On an adjusted basis, sales at furniture and home furnishings stores were up 1.4 percent over October 2013 and up 2.8 percent for the ten months ended October. Consumer Prices The Consumer Price Index for All Urban Consumers (CPI-U) was unchanged in October on a seasonally adjusted basis, according to a recent report by the U.S. Bureau of Labor Statistics. Over the last 12 months, the all items index increased 1.7 percent before seasonal adjustment. Gasoline and other energy indexes declined, offsetting increases in shelter and an array of other indexes to leave the seasonally adjusted all items index unchanged. The gasoline index fell for the fourth month in a row, declining 3.0 percent, and the indexes for natural gas and fuel oil also decreased. The food index rose slightly in October, with major grocery store food groups mixed. The index for all items less food and energy increased 0.2 percent in October. Besides the shelter index, airline fares, household furnishings and operations, medical care, recreation, personal care, tobacco, and new vehicles were among the indexes that increased. The indexes for used cars and trucks and for apparel declined in October.
The all items index increased 1.7 percent over the last 12 months, the same increase as for the 12 months ending September. The index for all items less food and energy increased 1.8 percent over the span, and the food index rose 3.1 percent. In contrast, the energy index declined 1.6 percent over the last 12 months. Employment Total nonfarm payroll employment rose by 214,000 in October, and the unemployment rate edged down to 5.8 percent, according to the report from the U.S. Bureau of Labor Statistics. Employment increased in food services and drinking places, retail trade, and health care.
Both the unemployment rate (5.8 percent) and the number of unemployed persons (9.0 million) edged down in October. Since the beginning of the year, the unemployment rate and the number of unemployed persons have declined by 0.8 percentage point and 1.2 million, respectively. Durable Goods Orders and Factory Shipments According to the U.S. Census Bureau, new orders for manufactured durable goods in October increased $1.0 billion or 0.4 percent to $243.8 billion. This increase, up following two consecutive monthly decreases, followed a 0.9 percent September decrease. Excluding transportation, new orders decreased 0.9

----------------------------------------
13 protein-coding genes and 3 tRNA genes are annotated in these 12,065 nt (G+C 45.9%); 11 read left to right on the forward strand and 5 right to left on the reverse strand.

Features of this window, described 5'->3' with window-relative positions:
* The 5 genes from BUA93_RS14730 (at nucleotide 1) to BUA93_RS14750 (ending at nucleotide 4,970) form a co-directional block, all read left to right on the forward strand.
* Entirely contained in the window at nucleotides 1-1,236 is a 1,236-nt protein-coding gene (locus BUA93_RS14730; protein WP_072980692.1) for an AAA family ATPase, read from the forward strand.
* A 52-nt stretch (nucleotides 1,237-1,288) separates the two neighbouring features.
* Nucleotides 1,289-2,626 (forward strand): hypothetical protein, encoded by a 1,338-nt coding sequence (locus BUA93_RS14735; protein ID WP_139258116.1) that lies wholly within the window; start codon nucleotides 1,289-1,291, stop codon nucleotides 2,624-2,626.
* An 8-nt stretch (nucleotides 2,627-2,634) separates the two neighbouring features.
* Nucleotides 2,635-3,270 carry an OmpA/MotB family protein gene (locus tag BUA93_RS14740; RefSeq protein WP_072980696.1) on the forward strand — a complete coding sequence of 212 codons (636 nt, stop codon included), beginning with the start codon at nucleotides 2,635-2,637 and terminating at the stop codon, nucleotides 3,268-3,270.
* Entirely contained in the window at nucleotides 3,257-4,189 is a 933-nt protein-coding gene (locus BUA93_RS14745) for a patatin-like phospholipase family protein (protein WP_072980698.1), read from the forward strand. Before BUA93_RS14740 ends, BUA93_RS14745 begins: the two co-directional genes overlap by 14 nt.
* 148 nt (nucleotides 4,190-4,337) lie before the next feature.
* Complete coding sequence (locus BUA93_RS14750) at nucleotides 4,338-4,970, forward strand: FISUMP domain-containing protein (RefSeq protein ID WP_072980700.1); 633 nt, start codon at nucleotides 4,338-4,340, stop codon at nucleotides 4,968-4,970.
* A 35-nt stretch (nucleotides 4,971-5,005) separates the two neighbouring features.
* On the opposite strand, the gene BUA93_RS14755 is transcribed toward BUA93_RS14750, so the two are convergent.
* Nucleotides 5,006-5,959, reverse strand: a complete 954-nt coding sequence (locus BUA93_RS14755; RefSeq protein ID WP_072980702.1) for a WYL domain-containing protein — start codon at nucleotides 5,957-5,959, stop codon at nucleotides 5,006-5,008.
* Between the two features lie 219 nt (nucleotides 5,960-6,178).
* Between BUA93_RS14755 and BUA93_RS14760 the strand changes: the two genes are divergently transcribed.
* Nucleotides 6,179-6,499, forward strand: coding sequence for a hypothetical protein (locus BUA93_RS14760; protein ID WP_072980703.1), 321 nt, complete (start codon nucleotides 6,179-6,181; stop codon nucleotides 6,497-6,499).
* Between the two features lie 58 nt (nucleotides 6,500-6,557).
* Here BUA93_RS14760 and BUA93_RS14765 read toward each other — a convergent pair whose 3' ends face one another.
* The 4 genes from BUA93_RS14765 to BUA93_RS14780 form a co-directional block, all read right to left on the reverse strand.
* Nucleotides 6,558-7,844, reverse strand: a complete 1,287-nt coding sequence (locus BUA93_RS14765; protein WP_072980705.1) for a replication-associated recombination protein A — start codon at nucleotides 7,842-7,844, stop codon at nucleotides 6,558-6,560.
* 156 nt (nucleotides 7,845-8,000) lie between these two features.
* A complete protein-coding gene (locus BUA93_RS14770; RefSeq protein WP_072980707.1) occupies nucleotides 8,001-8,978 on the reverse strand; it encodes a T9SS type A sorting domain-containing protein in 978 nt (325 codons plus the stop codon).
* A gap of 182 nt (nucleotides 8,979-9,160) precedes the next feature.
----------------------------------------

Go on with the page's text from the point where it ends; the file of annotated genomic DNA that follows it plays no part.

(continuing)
Furniture Insights 7 percent. Excluding defense, new orders decreased 0.6 percent. Transportation equipment, also up following two consecutive monthly decreases, drove the increase, $2.5 billion or 3.4 percent to $76.3 billion. Shipments of manufactured durable goods in October, up four of the last five months, increased $0.3 billion or 0.1 percent to $246.5 billion. This followed a 0.3 percent September increase. Transportation equipment, also up four of the last five months, drove the increase, $0.4 billion or 0.5 percent to $72.9 billion.
According to the full report, new orders for furniture and related products were up in September 2014 9.4 percent over September 2013. Shipments were up 5.6 percent. Year-to-date, orders in this category were up 3.5 percent.
Furniture Insights 8 Executive Summary In line with much of what we had heard prior to market, business had been good (not great) for most manufacturers and distributors. The results of our survey seemed to bear that out as new orders were 8 percent higher than September 2013 and 12 percent higher than August. Year-to-date, new orders were 5 percent higher than the same period a year ago – the same as reported last month. In 2013, year-to-date, new orders were 6 percent higher than 2012 so the comparison to 2013 is off some pretty good numbers. New orders were up for approximately 72 percent of our participants.